I want to offer you my love, as well. But first, I must offer you my deepest regrets. I am sorry that while feeling unlovable, I did not love you enough. I am sorry that the unconditional love I offered others, was withheld from you. I am sorry for the nights that I lie awake in bed, feeling all of your ‘extra-ness’, that my thoughts were filled with such unkindness. I am sorry that I learned from the bullies to be compassionate toward others, but was rarely compassionate toward you. I am sorry that in your endeavor to keep me safe, that I chained you in a dungeon of darkness.

You deserved freedom and light! Today, I offer you the key to freedom. I would unlock those chains, but the truth is… you are the strong one. You, great warrior woman, need only to rise… and those chains will all fall away.

There are five things that we should say when we are ready to leave one world, being liberated from the body, and into another. As we move forward into a new world, free from the suffering of old wounds which no longer serve us, I offer them to you: Please forgive me. I forgive you. Thank you for keeping me safe. I love you. Good bye.

Sincerely yours, Simply Me

Dear Simply Me:

I have waited so long to receive this message from you. Thank you for finding the courage to let go. What a relief it is to finally release an attachment to fear. What a great burden to carry. It is far heavier than even this Larger Than Life earthly body.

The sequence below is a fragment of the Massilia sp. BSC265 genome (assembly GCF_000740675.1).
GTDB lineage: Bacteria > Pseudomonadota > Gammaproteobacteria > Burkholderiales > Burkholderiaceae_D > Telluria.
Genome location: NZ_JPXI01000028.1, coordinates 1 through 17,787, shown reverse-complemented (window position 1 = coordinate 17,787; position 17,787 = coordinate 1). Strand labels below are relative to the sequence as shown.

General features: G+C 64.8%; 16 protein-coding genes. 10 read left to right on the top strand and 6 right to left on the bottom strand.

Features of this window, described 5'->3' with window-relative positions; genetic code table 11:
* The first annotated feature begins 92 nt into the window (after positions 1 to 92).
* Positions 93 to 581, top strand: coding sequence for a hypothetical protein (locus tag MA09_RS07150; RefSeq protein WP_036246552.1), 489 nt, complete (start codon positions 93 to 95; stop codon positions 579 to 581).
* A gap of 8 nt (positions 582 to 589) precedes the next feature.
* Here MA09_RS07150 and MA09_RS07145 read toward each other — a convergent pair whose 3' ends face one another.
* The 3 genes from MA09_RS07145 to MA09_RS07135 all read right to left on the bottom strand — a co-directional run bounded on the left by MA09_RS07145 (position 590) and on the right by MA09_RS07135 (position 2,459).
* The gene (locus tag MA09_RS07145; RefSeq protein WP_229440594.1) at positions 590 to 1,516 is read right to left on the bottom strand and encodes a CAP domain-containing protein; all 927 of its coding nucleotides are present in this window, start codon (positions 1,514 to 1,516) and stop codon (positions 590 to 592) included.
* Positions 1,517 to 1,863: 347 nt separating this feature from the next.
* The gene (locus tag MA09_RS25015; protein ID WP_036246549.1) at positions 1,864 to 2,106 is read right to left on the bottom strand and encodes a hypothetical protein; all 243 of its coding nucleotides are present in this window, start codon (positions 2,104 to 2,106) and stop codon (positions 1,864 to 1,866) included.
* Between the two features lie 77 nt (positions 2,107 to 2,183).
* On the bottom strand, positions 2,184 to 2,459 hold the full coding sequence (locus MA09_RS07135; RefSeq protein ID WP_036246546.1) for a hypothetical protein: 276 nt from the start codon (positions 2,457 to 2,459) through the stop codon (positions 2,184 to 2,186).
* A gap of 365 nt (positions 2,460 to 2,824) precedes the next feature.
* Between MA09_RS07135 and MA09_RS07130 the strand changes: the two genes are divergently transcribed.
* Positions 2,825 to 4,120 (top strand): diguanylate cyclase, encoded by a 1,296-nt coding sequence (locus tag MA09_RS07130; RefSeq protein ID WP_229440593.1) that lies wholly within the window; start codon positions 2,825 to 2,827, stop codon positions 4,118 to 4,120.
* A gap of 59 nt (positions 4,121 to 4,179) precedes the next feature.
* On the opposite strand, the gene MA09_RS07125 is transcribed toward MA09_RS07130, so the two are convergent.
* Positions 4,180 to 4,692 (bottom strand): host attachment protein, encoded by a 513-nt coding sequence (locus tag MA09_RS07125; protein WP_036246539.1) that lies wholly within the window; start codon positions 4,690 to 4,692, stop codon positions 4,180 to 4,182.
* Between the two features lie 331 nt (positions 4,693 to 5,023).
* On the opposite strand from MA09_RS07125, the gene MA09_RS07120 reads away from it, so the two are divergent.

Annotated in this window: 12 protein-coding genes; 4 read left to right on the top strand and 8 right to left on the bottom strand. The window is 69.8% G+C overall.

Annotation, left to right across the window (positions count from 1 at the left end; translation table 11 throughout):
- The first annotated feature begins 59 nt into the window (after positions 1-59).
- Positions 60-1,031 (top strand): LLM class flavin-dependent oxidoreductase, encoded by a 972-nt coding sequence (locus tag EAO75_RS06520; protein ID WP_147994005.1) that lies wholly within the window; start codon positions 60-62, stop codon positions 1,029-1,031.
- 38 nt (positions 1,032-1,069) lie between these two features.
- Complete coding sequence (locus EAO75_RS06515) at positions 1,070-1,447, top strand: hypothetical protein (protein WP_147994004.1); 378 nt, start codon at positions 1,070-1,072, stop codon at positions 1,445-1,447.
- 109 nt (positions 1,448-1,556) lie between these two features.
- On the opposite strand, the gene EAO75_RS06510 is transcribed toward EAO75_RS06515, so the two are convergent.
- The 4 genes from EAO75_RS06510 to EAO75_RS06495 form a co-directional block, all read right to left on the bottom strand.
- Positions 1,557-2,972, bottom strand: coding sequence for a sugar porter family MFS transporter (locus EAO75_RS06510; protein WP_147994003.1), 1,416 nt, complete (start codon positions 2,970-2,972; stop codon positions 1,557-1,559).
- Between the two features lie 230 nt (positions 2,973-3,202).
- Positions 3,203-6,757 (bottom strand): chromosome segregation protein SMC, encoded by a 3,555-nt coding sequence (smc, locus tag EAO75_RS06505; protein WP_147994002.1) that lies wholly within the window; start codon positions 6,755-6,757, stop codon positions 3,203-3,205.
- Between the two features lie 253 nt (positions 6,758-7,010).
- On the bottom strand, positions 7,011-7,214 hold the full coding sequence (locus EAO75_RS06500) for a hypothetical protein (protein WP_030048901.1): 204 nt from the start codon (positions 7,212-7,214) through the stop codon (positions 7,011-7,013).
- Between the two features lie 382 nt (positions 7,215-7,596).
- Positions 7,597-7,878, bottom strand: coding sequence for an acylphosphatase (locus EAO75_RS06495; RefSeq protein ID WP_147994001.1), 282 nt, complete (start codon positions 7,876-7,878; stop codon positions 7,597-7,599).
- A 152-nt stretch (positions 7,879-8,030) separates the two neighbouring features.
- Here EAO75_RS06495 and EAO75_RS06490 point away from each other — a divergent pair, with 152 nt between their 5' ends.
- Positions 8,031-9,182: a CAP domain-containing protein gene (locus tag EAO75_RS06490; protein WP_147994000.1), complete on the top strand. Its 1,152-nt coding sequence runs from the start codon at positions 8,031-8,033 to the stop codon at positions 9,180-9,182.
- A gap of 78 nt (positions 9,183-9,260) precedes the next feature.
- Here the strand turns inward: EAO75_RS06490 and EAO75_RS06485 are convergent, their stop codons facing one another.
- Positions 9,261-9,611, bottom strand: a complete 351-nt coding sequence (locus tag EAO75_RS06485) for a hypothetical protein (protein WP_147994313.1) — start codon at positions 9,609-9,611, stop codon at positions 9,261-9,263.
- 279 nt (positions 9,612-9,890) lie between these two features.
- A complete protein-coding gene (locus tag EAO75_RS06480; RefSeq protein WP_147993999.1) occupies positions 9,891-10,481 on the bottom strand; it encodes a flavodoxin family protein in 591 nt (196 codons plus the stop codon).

It is fear that leads to hatred. It is fear that leads to loathing. It is fear that leads to hurting. It is fear that causes us to harm ourselves and others. It is fear that builds walls. It is fear that casts stones. It is fear that keeps us from growing into authentic glory. Let’s be done with it!

I can see how much effort you’ve put into personal development and emotional growth. I honor your hard work and dedication with my own form of letting go. You no longer need protecting, for you have grown fierce with your own sense of belonging. You don’t need layers of protection to render your body invisible, for you finally understand that it is not only safe to shine, but it is necessary for better living and for the good of all.

I am so proud to witness that instead of writing to me with harsh words of blame and accusation, you chose compassion. I believe the understanding earned through suffering delivered the greatest lesson on kindness. I am enormously proud of your choice to be kind and caring toward others, and I am so pleased that you have learned to offer yourself the same.